| Submitted by Ray Evans
It seems that we lose something with each advancement of technology. The recent
announcement of the closing of the 128 year old Montgomery Ward chain of stores
brought a little sadness to my heart. They were one of the first companies to
publish mail order catalogs and to operate on a policy of Satisfaction or
Your Money Back.
When I was growing up in the Oak Hill section of Rockcastle county during the
1930s and 40s, the two most important books in the family besides
the Bible were the Montgomery Ward and Sears & Roebuck mail order catalogs.
These catalogs made accessible modern worldly goods to the remote mountain
areas of Kentucky and the rest of the country. New catalogs were published
twice a year. One would be issued for spring and summer and one for fall and
winter. When the new ones first came out, the family members took turns looking
at them. Our first reliable radio was an Airline brand dry-battery powered
radio from Montomery Ward. My family enjoyed that radio for a number of years.
One could fill out and mail a simple order blank and order literally thousands
of items delivered by the U S Mail to your mailbox or through Railway Express.
Larger items could be delivered to the nearest railway freight office. For
example; everything from clothes for every family member, baby chickens, Carter
family song books and phonograph records, corsets for grandma, parts for the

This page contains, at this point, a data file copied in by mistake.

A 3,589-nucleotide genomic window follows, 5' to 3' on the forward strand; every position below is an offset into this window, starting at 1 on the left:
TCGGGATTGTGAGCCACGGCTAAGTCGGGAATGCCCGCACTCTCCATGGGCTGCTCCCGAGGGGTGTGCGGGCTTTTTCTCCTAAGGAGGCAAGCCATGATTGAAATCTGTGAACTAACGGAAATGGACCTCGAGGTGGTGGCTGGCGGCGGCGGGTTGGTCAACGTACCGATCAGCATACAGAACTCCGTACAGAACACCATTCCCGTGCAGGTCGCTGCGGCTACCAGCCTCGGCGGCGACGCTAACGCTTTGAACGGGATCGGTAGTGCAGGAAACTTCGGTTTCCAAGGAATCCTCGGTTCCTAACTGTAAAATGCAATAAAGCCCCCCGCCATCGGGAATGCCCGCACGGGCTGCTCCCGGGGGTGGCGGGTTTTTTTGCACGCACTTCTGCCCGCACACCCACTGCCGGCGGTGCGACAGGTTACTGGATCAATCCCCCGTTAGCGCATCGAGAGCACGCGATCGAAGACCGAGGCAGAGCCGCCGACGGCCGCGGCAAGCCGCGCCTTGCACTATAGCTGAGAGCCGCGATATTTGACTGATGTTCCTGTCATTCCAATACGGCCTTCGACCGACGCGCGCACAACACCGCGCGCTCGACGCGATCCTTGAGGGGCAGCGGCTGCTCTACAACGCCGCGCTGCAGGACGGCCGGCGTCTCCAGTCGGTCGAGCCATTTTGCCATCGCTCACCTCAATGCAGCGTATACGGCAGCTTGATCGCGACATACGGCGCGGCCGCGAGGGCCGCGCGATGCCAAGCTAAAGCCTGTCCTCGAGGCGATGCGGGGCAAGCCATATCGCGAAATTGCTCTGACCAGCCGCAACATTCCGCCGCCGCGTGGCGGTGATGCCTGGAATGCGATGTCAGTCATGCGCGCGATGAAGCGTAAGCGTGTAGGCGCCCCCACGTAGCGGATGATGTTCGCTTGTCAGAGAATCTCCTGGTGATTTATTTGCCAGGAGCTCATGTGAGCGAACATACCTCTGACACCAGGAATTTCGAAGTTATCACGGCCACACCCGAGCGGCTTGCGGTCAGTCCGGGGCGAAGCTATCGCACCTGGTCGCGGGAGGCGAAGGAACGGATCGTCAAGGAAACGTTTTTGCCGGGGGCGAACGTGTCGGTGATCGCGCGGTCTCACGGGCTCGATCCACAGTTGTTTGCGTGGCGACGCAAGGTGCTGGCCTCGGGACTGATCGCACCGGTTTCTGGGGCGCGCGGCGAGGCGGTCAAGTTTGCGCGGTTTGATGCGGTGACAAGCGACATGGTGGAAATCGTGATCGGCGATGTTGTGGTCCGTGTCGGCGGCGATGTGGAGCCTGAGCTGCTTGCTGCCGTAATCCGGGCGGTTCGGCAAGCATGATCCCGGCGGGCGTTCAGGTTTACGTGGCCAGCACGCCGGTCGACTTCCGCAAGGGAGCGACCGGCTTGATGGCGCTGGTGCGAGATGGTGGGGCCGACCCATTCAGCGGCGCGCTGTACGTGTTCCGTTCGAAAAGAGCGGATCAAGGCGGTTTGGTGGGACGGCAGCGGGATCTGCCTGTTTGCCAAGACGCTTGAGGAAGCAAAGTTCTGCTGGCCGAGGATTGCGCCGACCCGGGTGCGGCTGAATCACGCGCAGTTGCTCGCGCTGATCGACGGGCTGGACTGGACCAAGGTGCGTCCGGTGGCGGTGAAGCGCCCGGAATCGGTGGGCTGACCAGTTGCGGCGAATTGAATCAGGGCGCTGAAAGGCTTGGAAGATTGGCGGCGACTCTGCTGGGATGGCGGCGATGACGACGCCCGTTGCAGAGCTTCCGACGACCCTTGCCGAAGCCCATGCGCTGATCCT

family car, parts for farm equipment and even 3 pound packages of honey bees
About 1940, I thought that I had all the education I would ever need when I
managed to fill out an order blank to order some guitar strings and song books
from Montgomery Ward. There must be a piece of magic about buying stuff through
the mail. I looked forward to delivery of my order everyday until it arrived. I
made the path to the mailbox more evident everyday. It was like Christmas all
over again when my package finally arrived. It was wrapped in the familiar
brown paper with a mailing label attached with my NAME on it.
Montgomery Ward and Sears & Roebuck both issued a special Christmas
catalog. The boxes of chocolates, candy and fruitcake pictures in these
Christmas catalogs were very well illustrated. They certainly made your mouth
water for a taste of them. My sisters and I did not need to write letters to
Santa because our wishes were very evident in the catalog where our dirty
little fingers had worn a spot pointing to the different toys. I always wanted
one of those fancy cowboy outfits, but never got one.
Of course, the old dog-eared catalogs served a double purpose after the new
ones were issued. The particular use does not deserve much discussion here, but
every out-door toilet in the country with one of those little crescents of the
moon cut in the door had an old torn and tattered catalog handy. Some people
also used the old catalogs to make a colorful cylindrical shaped doorstop by
folding the pages in an accordion style in such a way that they could be stood
Oh! Sure you can send almost instant Email to your friends halfway around the
world today and you can order about anything on the Internet and have it
delivered by UPS to your door. There are also a number of catalogs still
available. However, with the demise of the Montgomery Ward and Sears &
Roebuck catalogs, we lost something that is not likely ever to come again.